Unit-testing your BPM processes by bending time.

Logotype_RHJB_BPMSuite_CMYK_GrayOne of the core drivers behind modern application architecture, development and delivery methodologies like micro-services, agile and CI/CD is the ability to automatically test any software artifact, from application code to server configuration. Automated testing gives us the reliable, repeatable, assurance that our software meets the required quality with respect to aspects like functionality, performance, and scalability and is ready to be deployed in production. Why should testing of a business-process defined in BPMN2, a deployable software artifact, be any different?

One of the unique features of Red Hat JBoss BPMSuite is that, due to it’s adoption of Maven as de-facto build platform, it allows to utilize standard Java testing practices and methodologies in the business process space. In fact, jBPM (the upstream community project thatforms the base of Red Hat JBoss BPMSuite), provides out-of-the-box JUnit test classes that allow one to easily unit-test business processes defined in BPMN2 (see the jBPM User Guide for more detail).

An interesting challenge when automatically testing business processes is testing constructs that provide behaviour based on time, e.g. Timer Intermediate Catching Events, Timer Boundary Events, etc. When unit-testing a software artifact, we want to complete the test as soon as possible, providing the ability to quickly determine whether our latest change breaks the build and thus the deployment pipeline or not. In other words, we want a quick feedback-loop. Having to wait minutes, hours or even a days for a timer to trigger when automatically testing business processes is therefore a non-feasible solution.

The answer to this problem is provided by the Drools PseudoClock. The PseudoClock is a simple, yet sophisticated, component that allows us to manipulate time from within Java code. When configured on the business process engine’s session (KieSession), it provides an API to programatically advance time. This allows us to, in our automatic tests, manipulate time in such a way that causes our process timers to fire (or not, depending on the test-case).

A sample process and JUnit test-case is provided here.

Note the configuration of the PseudoClock in the @Before annotated method. Setting the Drools property configures the PseudoClock on all sessions:

public void init() {
    //Enable the PseudoClock using the following system property.
    System.setProperty("drools.clockType", "pseudo");
    runtimeManager = createRuntimeManager("sample-process.bpmn");
    runtimeEngine = getRuntimeEngine(null);
    kieSession = runtimeEngine.getKieSession();

Our business process contains 2 script nodes and a timer intermediate catch events that waits 60 seconds:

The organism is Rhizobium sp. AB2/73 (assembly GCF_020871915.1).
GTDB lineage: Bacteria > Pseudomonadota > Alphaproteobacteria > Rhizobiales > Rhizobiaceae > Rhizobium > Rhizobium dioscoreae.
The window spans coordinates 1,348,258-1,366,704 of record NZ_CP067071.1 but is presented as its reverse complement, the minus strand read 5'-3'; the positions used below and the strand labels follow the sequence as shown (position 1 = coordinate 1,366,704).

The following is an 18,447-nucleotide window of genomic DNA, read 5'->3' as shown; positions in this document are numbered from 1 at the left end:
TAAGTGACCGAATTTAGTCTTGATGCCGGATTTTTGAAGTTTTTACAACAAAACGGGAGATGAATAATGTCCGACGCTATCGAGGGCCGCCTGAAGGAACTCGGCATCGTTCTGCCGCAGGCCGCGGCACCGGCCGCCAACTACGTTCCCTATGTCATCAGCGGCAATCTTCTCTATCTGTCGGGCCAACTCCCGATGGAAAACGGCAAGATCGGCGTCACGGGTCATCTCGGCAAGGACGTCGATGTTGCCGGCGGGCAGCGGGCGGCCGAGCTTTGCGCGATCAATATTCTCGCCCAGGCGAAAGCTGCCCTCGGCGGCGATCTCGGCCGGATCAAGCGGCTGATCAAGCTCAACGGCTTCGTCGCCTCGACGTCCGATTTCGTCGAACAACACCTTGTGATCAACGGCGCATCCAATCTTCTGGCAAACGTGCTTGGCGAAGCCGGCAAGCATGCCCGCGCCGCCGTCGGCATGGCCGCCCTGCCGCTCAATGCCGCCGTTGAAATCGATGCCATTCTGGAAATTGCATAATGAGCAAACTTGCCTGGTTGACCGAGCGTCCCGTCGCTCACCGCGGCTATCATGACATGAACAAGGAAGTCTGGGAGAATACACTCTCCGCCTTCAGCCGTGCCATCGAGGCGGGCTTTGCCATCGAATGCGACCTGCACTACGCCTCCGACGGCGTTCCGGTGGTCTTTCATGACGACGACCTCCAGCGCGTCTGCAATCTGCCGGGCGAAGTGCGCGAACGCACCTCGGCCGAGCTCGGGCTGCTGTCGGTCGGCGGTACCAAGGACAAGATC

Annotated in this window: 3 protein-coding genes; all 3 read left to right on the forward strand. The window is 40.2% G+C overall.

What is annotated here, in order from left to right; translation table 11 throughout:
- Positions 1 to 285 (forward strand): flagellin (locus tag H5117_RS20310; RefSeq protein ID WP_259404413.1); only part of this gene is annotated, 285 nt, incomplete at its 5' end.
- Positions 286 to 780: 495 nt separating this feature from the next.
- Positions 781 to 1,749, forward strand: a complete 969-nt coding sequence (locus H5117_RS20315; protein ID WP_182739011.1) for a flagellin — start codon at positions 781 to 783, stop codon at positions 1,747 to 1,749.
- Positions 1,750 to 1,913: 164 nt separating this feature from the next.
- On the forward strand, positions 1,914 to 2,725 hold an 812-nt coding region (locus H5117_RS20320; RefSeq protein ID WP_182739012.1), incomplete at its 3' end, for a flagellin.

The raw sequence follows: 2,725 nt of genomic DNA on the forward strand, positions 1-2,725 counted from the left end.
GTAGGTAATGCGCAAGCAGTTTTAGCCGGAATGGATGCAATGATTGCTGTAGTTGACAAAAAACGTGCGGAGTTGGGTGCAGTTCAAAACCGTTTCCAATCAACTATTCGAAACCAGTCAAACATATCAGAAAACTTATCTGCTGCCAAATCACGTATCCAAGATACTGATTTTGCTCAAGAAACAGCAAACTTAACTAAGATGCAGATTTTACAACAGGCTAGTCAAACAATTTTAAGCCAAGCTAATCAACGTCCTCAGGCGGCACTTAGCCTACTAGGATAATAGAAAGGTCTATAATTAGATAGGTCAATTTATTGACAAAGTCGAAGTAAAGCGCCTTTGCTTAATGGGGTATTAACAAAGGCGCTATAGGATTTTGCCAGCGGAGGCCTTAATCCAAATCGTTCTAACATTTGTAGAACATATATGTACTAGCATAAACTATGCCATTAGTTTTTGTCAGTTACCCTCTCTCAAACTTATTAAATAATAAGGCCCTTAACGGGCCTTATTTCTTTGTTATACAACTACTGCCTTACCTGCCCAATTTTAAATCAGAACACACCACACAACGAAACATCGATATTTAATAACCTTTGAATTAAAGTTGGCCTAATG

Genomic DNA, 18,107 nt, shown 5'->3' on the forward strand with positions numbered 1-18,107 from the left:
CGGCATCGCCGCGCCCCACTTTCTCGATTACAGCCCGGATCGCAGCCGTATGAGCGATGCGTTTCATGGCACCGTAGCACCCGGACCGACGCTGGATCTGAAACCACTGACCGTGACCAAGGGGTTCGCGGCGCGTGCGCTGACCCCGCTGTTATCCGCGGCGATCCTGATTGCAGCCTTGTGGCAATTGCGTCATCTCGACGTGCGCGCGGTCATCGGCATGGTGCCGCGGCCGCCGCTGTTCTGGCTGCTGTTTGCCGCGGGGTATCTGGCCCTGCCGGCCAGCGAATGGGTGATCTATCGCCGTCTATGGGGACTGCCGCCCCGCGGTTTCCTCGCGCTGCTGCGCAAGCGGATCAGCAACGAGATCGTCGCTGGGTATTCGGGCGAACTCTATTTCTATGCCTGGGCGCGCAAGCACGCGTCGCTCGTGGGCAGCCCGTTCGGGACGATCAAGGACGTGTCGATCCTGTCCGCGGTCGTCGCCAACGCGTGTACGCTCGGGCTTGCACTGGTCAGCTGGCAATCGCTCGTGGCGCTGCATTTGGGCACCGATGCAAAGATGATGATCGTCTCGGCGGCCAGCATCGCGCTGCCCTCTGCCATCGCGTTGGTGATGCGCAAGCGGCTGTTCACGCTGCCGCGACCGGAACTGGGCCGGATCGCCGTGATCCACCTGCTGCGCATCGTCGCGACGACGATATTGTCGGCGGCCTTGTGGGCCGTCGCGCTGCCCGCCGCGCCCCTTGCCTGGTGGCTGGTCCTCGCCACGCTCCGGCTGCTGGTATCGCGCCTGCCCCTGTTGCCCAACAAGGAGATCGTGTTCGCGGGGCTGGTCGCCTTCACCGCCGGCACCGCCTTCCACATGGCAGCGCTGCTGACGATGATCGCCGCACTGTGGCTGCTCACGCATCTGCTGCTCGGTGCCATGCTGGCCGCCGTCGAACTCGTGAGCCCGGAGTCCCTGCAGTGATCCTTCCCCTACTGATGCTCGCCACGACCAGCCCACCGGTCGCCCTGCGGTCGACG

In both testcase we advance the clock programatically. In the first testcase, we advance the clock with 70 seconds, causing the timer to fire and thus the process to complete:

public void testTimerActivated() {
    ProcessInstance pInstance = kieSession.startProcess("sample-process");
    long pInstanceId = pInstance.getId();

    PseudoClockScheduler sessionClock = kieSession.getSessionClock();
    // Timer is set to 60 seconds, so advancing with 70.
    sessionClock.advanceTime(70, TimeUnit.SECONDS);

    // Test that the timer has triggered.
    assertNodeTriggered(pInstanceId, "Goodbye Process");


In the second case, we advance the clock with 10 seconds, which does not cause the timer to complete. Therefore, we test that the process is still active:

public void testTimerNotActivated() {
    ProcessInstance pInstance = kieSession.startProcess("sample-process");
    long pInstanceId = pInstance.getId();</code>

    PseudoClockScheduler sessionClock = kieSession.getSessionClock();
    // Only advancing time by 10 seconds, so process should still be waiting.
    sessionClock.advanceTime(10, TimeUnit.SECONDS);

    // Test that the process is still active.

This simple piece of configuration and code allows us to test processes and timers that span hours, days or even years in a number of milliseconds. This provides us with both the ability to automatically test our business process definition, as well as provide a quick feedback-loop from our CI/CD deployment pipeline.

To run this simple unit-test demonstration:

  • Clone the Git repository from: https://github.com/DuncanDoyle/jbpm-unit-test-timers-example
  • cd into the “jbpm-unit-test-timers-example” directory
  • run “mvn clean test


Testing of BPMN2 process definitions tends to be a manual task in many platforms. Red Hat JBoss BPMSuite provides the unique capability of writing (unit-) tests in Java using de-facto test technologies like JUnit and Maven. In combination with the Drools PseudoClock, this allows for testing of complex business processes, which can include timer-based BPMN2 constructs like Timer Intermediate Catching Events and Timer Boundary Events, while at the same time providing a quick feedback-loop from our CI/CD deployment pipeline.

Thanks to Donato Marrazzo and Anton Giertli for the inspiration for this blog-post and initial code.

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